There are six women at my Y who kind of rule the roost. They’re all enviably toned, have children who get together for regular play dates, and sit together at the Y’s pool, endlessly chatting and laughing about who knows what. Meanwhile, I’m sitting on the other side of the pool deck, usually by myself, wondering just what has them cracking up.
And I desperately, desperately want to join them.
Building Your Social Capital
We invest in our 401(k)s, in our children’s 529 plans, even in our own education or job training programs. But rarely do we allow ourselves to invest in our social capital. Not familiar with that term? Economists and sociologists define social capital slightly differently, but at its heart, it’s a theory that you’ve probably applied when applying for a job: “It’s not what you know, it’s who you know.” That’s the idea behind social capital; as you build your social networks (I’m not just talking about Facebook and Twitter, folks), you’re building your connections. Those people can then help you do any number of things, such as:
- Give you a lead on a new job
- Recommend something to you, like a new restaurant or a great park
- Provide you with a referral, whether it’s to a doctor, a country club, or even just an invite to join Pinterest
- Teach you something new
- Force you to think outside the box; reframe your opinions
Evaluating Your Social Network
When my husband and I first moved to this area, we spent a lot of time actively expanding our social capital. We went out of our way to talk to our new neighbors; we joined civic clubs and church groups; we rarely turned down dinner or party invitations. In other words, we ran ourselves ragged. But, the tactic worked; by the time we welcomed our first child a few years later, we’d surrounded ourselves with a strong social network that helped to provide both emotional and tactical support as we navigated the cloudy waters of first-time parenthood.
In the years since, we’ve seen our social network shrink. I quit my job. Friends moved. We changed gyms. Time constraints – and parenthood – forced us to pare down our extracurriculars. I’m a very social person by nature, so it bothered me, this devestment of my personal capital. But it wasn’t until I came across the half-dozen head hens at the Y that I decided to do something about it.
Investing In Yourself
I’ve never had a problem spending $80 a month for my family’s Y membership; after all, it gives us access to discounted swim lessons, free child care, and – the obvious – fitness facilities. To me, the Y membership is the epitome of investing in yourself, specifically your physical health.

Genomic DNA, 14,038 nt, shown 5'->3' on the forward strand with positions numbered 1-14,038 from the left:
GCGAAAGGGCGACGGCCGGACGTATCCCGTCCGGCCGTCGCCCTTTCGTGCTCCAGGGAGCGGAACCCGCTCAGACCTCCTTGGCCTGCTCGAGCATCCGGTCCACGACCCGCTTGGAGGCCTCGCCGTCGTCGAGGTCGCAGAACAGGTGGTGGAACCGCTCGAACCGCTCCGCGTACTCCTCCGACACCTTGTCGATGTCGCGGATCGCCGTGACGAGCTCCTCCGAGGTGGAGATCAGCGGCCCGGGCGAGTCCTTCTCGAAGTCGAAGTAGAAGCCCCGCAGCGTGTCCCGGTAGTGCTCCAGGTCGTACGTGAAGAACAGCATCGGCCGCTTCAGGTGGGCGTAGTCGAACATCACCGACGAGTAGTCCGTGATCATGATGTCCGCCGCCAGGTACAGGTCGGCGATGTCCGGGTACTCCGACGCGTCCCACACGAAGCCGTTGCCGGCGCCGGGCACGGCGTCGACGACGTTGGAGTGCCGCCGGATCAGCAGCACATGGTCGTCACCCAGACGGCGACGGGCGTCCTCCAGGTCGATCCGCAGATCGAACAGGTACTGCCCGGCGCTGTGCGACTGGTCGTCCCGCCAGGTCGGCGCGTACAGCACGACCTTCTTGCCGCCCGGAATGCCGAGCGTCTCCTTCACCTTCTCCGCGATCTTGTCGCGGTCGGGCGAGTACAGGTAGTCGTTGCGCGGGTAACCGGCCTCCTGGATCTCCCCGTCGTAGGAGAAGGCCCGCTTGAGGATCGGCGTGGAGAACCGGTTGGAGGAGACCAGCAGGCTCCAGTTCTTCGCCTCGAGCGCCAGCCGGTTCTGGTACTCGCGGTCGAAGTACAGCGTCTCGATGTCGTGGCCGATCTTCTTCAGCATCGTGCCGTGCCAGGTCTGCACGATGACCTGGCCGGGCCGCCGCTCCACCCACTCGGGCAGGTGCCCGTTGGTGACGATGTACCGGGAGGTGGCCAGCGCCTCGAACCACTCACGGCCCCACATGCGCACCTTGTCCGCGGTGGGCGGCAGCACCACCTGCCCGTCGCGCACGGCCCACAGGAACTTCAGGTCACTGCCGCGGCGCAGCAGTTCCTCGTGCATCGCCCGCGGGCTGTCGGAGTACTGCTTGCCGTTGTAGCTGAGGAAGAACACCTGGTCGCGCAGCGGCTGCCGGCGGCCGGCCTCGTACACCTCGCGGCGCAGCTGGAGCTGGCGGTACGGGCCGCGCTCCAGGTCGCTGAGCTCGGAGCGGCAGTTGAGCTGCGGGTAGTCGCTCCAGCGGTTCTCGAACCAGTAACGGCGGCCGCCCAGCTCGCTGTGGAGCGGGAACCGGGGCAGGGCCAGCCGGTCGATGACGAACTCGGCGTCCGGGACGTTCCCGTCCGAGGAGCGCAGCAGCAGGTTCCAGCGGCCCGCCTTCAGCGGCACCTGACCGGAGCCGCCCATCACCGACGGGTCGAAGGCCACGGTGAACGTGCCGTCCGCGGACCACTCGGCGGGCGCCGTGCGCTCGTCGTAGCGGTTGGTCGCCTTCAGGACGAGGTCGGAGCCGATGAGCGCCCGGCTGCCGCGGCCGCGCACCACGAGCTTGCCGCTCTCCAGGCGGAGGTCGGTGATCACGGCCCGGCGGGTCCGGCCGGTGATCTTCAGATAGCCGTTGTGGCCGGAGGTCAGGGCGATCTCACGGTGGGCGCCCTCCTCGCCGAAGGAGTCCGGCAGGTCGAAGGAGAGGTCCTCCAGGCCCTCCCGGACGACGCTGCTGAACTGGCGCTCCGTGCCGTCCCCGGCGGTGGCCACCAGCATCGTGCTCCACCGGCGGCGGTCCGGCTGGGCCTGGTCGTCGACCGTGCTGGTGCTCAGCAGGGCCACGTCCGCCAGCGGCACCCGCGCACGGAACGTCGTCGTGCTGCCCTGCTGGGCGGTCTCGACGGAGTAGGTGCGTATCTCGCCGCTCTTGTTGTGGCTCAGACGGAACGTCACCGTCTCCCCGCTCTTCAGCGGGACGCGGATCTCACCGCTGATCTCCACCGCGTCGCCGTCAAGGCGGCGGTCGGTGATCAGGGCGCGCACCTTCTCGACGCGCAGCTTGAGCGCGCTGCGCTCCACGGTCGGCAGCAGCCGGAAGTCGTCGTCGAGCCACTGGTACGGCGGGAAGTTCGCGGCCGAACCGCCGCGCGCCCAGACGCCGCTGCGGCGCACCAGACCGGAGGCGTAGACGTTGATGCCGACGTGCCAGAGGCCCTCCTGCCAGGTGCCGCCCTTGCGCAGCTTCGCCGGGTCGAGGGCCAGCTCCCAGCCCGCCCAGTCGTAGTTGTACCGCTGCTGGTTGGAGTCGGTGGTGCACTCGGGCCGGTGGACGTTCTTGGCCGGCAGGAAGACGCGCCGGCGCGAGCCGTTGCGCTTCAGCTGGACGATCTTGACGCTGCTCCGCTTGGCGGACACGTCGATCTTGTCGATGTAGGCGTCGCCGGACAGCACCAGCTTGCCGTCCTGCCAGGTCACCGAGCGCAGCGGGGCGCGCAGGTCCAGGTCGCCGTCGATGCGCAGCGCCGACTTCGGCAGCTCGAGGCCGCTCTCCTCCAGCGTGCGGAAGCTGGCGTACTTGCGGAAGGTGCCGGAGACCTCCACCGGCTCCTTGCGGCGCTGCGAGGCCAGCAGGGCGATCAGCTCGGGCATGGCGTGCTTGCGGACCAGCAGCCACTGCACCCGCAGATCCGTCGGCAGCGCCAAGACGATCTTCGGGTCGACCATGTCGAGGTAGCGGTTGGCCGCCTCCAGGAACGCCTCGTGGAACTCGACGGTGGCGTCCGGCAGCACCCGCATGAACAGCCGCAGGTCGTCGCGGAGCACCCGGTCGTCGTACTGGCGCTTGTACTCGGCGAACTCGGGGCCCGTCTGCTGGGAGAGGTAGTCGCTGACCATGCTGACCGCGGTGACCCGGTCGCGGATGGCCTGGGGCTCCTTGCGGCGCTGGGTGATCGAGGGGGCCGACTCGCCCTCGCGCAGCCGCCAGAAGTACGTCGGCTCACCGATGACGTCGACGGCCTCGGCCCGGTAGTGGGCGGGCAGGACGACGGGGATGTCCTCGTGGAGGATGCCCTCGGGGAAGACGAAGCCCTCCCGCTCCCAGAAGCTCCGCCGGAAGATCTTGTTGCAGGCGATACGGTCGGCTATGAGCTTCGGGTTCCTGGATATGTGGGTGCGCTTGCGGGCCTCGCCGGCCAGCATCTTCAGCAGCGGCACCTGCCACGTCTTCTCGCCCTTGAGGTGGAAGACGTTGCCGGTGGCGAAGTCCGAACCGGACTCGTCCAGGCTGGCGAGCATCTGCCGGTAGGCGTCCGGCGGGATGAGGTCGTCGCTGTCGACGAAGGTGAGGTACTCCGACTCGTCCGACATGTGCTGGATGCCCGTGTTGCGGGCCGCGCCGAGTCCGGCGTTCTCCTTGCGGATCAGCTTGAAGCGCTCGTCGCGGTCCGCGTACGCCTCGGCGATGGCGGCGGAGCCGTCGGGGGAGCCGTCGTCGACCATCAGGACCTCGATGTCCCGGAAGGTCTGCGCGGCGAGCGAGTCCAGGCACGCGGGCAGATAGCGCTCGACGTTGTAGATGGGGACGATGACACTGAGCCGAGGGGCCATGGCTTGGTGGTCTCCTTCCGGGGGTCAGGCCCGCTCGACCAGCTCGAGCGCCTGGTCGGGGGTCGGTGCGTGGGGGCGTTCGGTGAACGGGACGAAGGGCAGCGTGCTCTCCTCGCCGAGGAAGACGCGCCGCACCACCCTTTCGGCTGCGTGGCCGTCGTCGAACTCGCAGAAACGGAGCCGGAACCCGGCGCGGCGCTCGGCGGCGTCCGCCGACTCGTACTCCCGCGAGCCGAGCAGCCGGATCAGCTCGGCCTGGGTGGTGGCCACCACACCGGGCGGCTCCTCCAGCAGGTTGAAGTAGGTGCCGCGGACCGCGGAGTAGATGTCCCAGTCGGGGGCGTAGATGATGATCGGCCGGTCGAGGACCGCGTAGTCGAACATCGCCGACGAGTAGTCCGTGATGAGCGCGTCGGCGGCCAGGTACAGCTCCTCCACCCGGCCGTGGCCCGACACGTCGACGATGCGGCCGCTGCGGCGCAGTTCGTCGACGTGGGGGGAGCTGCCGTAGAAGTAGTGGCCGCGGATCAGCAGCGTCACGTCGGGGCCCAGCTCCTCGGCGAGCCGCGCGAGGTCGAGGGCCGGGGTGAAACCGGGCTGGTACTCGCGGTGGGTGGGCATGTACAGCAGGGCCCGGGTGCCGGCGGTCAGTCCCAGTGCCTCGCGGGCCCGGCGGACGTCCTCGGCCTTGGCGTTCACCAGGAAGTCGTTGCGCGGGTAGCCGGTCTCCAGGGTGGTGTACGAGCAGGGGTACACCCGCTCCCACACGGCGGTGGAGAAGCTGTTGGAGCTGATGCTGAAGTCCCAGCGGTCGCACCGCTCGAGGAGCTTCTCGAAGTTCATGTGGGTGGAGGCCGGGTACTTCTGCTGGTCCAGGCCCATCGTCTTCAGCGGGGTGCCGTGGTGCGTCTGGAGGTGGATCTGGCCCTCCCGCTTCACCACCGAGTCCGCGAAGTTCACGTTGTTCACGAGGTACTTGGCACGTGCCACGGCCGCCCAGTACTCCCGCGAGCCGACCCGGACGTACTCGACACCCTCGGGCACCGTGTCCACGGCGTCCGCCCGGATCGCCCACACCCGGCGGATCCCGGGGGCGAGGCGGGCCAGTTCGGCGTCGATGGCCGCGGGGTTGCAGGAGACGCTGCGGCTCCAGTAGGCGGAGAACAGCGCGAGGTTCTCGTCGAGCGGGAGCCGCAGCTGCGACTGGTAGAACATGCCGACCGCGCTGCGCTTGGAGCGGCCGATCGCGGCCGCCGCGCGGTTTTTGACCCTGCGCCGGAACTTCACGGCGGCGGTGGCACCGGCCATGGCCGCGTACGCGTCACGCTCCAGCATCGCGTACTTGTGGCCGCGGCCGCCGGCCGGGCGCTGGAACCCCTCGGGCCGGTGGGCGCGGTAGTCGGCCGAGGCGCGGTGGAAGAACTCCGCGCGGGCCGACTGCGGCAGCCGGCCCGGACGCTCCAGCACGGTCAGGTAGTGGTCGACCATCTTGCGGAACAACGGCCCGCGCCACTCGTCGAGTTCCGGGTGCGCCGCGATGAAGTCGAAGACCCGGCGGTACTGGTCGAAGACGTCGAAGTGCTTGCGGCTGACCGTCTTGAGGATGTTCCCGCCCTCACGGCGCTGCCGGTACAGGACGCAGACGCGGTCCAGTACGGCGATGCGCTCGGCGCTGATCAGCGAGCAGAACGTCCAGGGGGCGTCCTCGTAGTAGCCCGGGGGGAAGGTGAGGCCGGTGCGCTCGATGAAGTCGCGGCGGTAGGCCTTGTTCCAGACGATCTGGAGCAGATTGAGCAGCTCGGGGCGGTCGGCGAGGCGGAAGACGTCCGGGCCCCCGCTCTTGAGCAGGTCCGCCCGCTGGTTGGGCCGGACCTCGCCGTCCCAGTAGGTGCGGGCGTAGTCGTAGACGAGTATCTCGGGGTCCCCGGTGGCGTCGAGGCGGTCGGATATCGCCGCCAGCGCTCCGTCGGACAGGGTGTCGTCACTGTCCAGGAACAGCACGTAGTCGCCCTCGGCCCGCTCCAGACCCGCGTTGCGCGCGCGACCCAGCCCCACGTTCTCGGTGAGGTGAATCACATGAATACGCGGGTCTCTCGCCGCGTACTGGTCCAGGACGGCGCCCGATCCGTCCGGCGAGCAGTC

But I realized that I’d been overlooking the Y’s potential to bolster my emotional health, by helping me expand my social capital. The impact of having a strong network of friends – in other words, having solid social capital – can have on your health. A decade-long Australian study showed that older people with a large social circle were nearly 22 percent less likely to die during that 10-year period than those without such a large network.
I quickly learned that the ladies in question all participated in the same Tuesday/Thursday small group workout session. The session cost an additional $15/month on top of my existing Y membership. Would it be worth paying the price to build my social capital?
I had a history – a rather negative one – of using this approach to make new friends. In college, I joined a sorority in hopes of expanding my social network on campus. Over the course of four years, I spent well over $3000 in sorority dues and other fees in order to wear those three Greek letters. Today, eight years after graduation, I keep in touch with exactly one of my sorority sisters. I can’t help but admit that it feels like a failed investment. I also must admit that the failed sorority experiment makes me question whether paying an extra $15 a month to break into a new social circle is basically the same thing – and whether it’s a viable way of investing in yourself.
Meet New Friends, But Keep The Old
In the end, I decided not to take the leap and join the small group session. I couldn’t justify the money, but beyond that, it felt too much like paying for friends. Instead, I decided on a two-pronged approach to expand my social capital in other ways.
First, I worked to reconnect with old friends with whom I’d lost touch. I emailed a few, phoned some others, and even took a short walk down the street to knock on the door of a neighbor friend whom I hadn’t seen in a while.
Second, I decided to simply be more outgoing. I’m an extrovert by nature, but wrangling two small children around town had more or less shut me off from making new acquaintances. I made an effort to introduce myself to the coveted group at the Y, and was thrilled when they asked me to move my stuff over to join them. Turns out, I didn’t need the $15 bill to become their friend.
Reader, in what ways have you invested in your social capital? Do you think investing in yourself in this way pays off?